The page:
“I can only imagine where you guys are with your exhaustion,” he said, asking everyone to try to tap into a spiritual reserve “that allows us to be with each other in this way that gives us the strength, that heals us and comforts us.”
His homily was laced with profound sorrow and with humor. He noted how Kennedy’s spirit lived through the boy he mentored through the Big Brother program, Alex Beauzile, who asked the priest at the wake which of the young men in line had the strongest grip. He had no easy answers for Kennedy’s father, Paul, whom he said confided in him, “He’s my only son, and I prayed and prayed for his protection, and it didn’t take.”
He told mourners that God would want them to focus on “the how and the what” of Kennedy’s life, and to honor his memory by trying to do as much in their time on earth as he crammed into his 33 years.
Richard Paris, president of Boston Fire Fighters Local 718, said he could not make sense of the tragedy that had killed two men of the finest character. But he could imagine Kennedy, like Walsh, looking over them all. “You can bet when Mike arrived at the gates of heaven, St. Florian” — patron saint of firefighters — “met him there and said, ‘Well done, Michael, my faithful friend, well done,’ ” Paris said, his voice quavering as he began to address Kennedy directly. “Michael, God bless you, brother. Rest in peace. Please keep us all safe.”
Paris joined International Association of Fire Fighters general president Harold Schaitberger in presenting a medal of honor to Kennedy’s father, which drew a standing ovation.
Raised in Roslindale, Milton, and West Roxbury, Kennedy was initially an only child but acquired a blended family of step-siblings and adopted siblings after his mother, Kathy, remarried. One of his much younger adoptive brothers, Tomas Crosby-Bell, joined Beauzile in presenting the gifts during the Eucharist.
A cousin, Davin Patrick Kennedy, called him “a larger-than-life character,” speaking about his athletic exploits and his romantic side, his trademark blend of “strength and compassion.”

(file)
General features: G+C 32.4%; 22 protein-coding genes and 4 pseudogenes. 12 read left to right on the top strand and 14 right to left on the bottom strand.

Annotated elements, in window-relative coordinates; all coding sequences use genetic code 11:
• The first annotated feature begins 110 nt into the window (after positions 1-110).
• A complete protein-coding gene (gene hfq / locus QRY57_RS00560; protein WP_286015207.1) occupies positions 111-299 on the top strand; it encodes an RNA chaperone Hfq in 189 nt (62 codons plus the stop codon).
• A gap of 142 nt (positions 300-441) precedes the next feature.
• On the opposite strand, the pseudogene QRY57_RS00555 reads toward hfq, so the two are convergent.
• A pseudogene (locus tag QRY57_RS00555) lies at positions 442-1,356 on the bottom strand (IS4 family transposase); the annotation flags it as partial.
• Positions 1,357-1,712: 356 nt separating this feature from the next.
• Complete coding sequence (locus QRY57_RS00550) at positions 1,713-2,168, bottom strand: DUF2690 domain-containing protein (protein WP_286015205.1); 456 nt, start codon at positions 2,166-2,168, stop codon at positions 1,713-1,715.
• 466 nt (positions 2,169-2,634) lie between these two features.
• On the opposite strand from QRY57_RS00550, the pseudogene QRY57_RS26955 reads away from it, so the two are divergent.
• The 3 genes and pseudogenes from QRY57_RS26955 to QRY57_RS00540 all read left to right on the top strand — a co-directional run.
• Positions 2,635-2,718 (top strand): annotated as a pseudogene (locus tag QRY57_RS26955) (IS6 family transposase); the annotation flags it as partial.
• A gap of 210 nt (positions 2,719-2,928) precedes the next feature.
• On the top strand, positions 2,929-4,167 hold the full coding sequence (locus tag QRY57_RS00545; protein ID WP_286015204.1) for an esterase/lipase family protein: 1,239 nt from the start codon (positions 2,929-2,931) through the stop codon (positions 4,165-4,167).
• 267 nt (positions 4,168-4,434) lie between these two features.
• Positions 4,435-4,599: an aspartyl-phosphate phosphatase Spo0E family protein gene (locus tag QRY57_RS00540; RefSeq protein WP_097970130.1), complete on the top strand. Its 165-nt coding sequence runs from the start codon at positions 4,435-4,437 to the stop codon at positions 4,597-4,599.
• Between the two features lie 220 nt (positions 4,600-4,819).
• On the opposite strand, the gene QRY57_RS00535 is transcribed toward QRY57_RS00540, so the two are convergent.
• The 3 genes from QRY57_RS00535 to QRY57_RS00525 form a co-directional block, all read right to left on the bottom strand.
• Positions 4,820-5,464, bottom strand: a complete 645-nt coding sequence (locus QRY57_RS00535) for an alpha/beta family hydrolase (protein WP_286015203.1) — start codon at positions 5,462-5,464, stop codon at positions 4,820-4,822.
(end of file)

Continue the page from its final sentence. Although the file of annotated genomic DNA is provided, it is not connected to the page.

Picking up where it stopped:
He once painted the lyrics to the Beach Boys’ “Don’t Worry Baby” — a favorite childhood song of his girlfriend, Sarah Wessmann — across a beach chair in pink glitter. Kennedy and Wessmann used “1-4-3” as shorthand for “I love you,” the number of letters in the words, so often that he had tattooed it on his forearm in Roman numerals, adding a 7 for “forever.”
As the 2-hour service closed, Peter Starkey, a friend from the Boylston Street firehouse, approached a gleaming bell and intoned four double rings, symbolizing loss in the line of duty. Cardinal Sean P. O’Malley delivered the final prayer.
“A firefighter’s death is a reminder to all of us how much we need each other,” O’Malley said. “There can be no real community, there cannot be human existence, without sacrifice, courage, love.”
Kennedy’s casket exited the church the way it came in — with military precision, draped once more with the flag, and carried by 10 firefighter-pallbearers back atop the truck, fastened in place with meticulous care. The pipe and drum corps played “Amazing Grace.” A close friend from the department, Paul McIrney, marched in front with a symbolic helmet. The procession climbed northeast on Centre Street, passing beneath a giant flag draped between two ladder trucks, bound for Forest Hills Cemetery. In front of the church, thousands of firefighters remained in place, saluting until Ladder 15 and Engine 33 were almost out of sight.Maria Cramer of the Globe staff and Globe correspondent Derek J. Anderson contributed to this report. Eric Moskowitz can be reached at firstname.lastname@example.org.